What has been happening in the organic farming sector
For much of the 2000s, consumer demand for organic products steadily increased and by 2008 there were just under 8,000 organic producers and processors and organic land had increased to around 740,000 hectares. At the retail level, organic sales were worth around £2 billion in 2008 having grown significantly during the late 1990s and early 2000s. For much of the 2000s there was strong growth in sales of organic produce through farmers' markets and box schemes.
The organic sector was then hit very hit hard in the late 2000s by the onset of the economic downturn, as many consumers tightened their belts and switched to alternative, less expensive products. Organic sales fell quite significantly in the closing years of the decade but then stabilised in the early 2010s and increased by around 3% in 2013 and by around 4% in 2014. The market continued to recover and the 2017 Organic Market Report produced by the Soil Association showed that sales growth at the rate of 7.1% had produced sales of £2.09bn, bringing the organic market almost back to its 2007/08 peak. Their 2018 report recorded that after six consecutive years of growth sales of organic food reached an all-time high of £2.2bn. They expect organic sales to continue to grow.
The decline in demand in the late 2000s and early 2010s had an impact on the organic farming sector, with a fall in the number of producers and processors and reductions in both the area farmed and the number of organic livestock. The number of producers and processors stabilised in the mid 2010s and then increased in 2017, when the number stood at 6586, an increase of 3.5% over 2016. This was reflected in an increase in the land farmed organically to 517.4 thousand hectares in 2017 from 508 thousand hectares in 2016, and in the number of organic livestock from 1172.1 thousand head in 2016 to 1222.8 thousand head in 2017.
As recently as the mid-2000s a significant amount of organic produce that was sold in the UK was imported, but the second half of the 2000s saw the percentage of organic produce that was home produced increase as a result of supermarkets making a positive effort to source produce from the UK and better targeting of the marketplace by organic farmers. However, the fall in UK organic producer numbers and the area given over to organic farming in the 2010s is likely to have meant that supermarkets and wholesalers have had to increasingly turn to imported produce to meet the shortfall. The increased cost of imports as a result of the fall in the value of the pound following the Brexit vote may benefit organic farmers as supermarkets and wholesalers look for cheaper sources of organic produce, although rising inflation and pressure on consumers' disposable incomes may affect demand for organic produce where it is priced higher than conventional produce.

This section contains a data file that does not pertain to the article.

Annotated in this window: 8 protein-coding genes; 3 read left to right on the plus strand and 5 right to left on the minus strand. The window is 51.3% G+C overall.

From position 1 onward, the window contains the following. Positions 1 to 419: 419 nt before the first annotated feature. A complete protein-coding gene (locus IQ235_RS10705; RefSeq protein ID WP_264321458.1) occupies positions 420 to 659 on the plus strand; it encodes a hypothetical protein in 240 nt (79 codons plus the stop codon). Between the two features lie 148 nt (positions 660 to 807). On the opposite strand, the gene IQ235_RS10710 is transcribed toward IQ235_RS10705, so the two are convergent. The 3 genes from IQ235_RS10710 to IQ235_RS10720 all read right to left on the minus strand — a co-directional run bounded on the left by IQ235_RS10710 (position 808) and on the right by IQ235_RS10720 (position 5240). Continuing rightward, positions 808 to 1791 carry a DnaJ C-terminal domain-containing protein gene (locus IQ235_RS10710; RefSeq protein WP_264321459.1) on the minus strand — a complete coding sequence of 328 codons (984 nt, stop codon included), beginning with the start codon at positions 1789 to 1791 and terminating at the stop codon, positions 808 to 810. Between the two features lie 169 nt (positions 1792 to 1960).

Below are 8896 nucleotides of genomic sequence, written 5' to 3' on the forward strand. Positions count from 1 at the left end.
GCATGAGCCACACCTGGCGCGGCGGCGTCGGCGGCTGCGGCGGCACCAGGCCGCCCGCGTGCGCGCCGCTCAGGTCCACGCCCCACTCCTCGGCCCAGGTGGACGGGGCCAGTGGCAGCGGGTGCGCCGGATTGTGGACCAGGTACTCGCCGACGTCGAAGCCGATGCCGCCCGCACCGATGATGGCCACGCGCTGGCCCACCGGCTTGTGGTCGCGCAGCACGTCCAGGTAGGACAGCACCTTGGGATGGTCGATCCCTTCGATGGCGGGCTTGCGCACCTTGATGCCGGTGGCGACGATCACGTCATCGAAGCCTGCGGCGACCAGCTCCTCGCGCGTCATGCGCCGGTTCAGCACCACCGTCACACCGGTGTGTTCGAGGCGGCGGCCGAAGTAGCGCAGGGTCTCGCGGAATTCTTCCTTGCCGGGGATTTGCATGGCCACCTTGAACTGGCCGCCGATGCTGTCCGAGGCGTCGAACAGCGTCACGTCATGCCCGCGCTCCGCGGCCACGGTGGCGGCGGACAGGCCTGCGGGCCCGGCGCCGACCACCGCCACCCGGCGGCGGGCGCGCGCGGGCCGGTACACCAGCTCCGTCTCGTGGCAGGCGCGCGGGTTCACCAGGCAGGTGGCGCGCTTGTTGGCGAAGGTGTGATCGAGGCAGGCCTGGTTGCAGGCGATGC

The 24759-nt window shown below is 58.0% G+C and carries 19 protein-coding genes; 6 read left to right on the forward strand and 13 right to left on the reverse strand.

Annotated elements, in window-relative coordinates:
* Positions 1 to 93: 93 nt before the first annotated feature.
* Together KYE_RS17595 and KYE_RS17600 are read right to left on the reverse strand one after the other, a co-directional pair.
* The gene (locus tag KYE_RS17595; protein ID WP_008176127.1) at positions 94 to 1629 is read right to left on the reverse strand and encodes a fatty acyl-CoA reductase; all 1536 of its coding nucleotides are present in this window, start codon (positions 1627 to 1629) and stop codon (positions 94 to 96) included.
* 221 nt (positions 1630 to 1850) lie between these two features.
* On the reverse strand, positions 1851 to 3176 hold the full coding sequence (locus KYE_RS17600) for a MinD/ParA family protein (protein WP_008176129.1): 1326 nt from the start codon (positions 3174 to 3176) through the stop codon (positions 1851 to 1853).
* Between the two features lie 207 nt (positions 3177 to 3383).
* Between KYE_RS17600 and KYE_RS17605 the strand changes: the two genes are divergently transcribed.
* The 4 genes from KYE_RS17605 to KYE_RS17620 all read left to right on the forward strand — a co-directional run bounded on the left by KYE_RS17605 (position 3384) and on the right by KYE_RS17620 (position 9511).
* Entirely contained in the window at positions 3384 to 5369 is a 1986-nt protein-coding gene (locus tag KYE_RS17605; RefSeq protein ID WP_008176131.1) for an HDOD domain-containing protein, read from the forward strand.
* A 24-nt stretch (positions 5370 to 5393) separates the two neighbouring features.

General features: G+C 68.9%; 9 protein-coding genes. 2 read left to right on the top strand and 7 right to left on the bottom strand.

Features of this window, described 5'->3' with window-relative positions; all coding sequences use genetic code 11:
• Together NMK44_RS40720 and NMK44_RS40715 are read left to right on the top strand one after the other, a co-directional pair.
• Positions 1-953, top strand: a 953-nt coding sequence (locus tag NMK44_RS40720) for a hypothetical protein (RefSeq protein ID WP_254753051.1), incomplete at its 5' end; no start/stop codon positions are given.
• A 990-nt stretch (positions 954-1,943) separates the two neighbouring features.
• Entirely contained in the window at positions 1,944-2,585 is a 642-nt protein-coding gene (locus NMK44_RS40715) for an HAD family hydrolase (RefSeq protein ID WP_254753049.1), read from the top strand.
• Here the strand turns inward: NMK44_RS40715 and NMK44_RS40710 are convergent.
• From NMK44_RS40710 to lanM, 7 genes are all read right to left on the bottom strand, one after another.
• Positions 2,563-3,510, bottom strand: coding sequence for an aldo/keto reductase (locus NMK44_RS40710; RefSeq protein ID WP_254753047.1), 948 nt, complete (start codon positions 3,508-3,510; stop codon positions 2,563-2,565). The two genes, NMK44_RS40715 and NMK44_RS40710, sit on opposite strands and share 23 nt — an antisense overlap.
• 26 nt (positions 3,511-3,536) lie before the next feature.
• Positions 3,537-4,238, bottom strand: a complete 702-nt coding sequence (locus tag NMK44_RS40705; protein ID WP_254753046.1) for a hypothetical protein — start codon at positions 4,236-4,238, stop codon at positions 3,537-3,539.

Although demand for organic produce is forecast to grow, the UK's decision to leave the EU may significantly affect the sector in the future. Current organic standards are based on EU regulations and organic farmers receive financial support under the EU Common Agricultural Policy. Many things are likely to change once the UK is no longer a member of the EU.
Keep up to date with developments
The main certifying body, the Soil Association, publishes regular research into the organic sector and provides marketing support and advice to producers.
For general information on policy within the organic sector, contact:
- the Department for Environment, Food & Rural Affairs (DEFRA)
- the Department of Agriculture, Environment and Rural Affairs in Northern Ireland
- the Scottish Government Rural Affairs and Environment Department
You can find detailed information about organic certification and standards, and a link to a list of all of the organic certifying bodies in the UK, on the Gov.uk website.